Walpole says social deprivation and loneliness may manifest in different ways – from destructive behaviour or trying to escape to inappropriate elimination, early onset of obsessive behaviours or even increased sensitivity to sound. Because these types of manifestations are in no way clear-cut, it is important to assess the situation from a holistic viewpoint.
“A thorough veterinary examination to rule out any possible underlying medical cause and a practical assessment in the home environment by a behaviourist is warranted,” says Walpole. “These intricate details will allow a professional to establish the underlying cause of the behaviours.”
Pet owners may be quick to take a dog to the vet for physical problems but problems relating to mental anxiety and stress should not be overlooked.
If you have a lonely ‘only dog’, it might make sense to get another dog as a fur companion, but for many pet owners this ‘solution’ has turned into a secondary disaster.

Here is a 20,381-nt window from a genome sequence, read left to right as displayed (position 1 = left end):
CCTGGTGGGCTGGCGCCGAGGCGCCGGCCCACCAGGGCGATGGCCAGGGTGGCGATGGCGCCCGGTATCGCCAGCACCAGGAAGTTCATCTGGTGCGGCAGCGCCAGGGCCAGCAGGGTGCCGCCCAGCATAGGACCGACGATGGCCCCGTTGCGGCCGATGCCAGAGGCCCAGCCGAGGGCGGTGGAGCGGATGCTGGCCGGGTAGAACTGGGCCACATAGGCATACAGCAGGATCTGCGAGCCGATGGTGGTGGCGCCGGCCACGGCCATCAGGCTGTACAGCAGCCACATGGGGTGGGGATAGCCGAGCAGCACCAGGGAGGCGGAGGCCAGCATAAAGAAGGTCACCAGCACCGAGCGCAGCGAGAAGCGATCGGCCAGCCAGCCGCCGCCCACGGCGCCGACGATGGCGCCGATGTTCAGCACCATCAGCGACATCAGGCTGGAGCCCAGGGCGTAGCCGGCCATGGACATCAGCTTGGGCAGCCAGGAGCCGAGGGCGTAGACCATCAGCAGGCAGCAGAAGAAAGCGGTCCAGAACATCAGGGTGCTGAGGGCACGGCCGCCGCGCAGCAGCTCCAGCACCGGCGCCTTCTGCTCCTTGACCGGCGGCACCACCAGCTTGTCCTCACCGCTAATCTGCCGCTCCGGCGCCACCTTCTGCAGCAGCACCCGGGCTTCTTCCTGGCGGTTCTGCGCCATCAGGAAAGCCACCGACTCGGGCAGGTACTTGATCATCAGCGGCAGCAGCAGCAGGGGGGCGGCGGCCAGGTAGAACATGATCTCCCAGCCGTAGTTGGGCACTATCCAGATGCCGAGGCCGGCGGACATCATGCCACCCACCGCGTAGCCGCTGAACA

“One needs to establish what company the specific dog needs,” says Walpole. “It may be a dog companion, a particular person or any person. If the dog is seeking out human company, a second dog will not make any difference at all and we would end up with two highly stressed dogs. If detailed history is pointing to ‘dog company’ it would be prudent to do numerous playdates to ensure the potential new dog companion is a good fit for both the family and the dog. Just like humans, not all dog personalities get on.”
Dogs seeking human company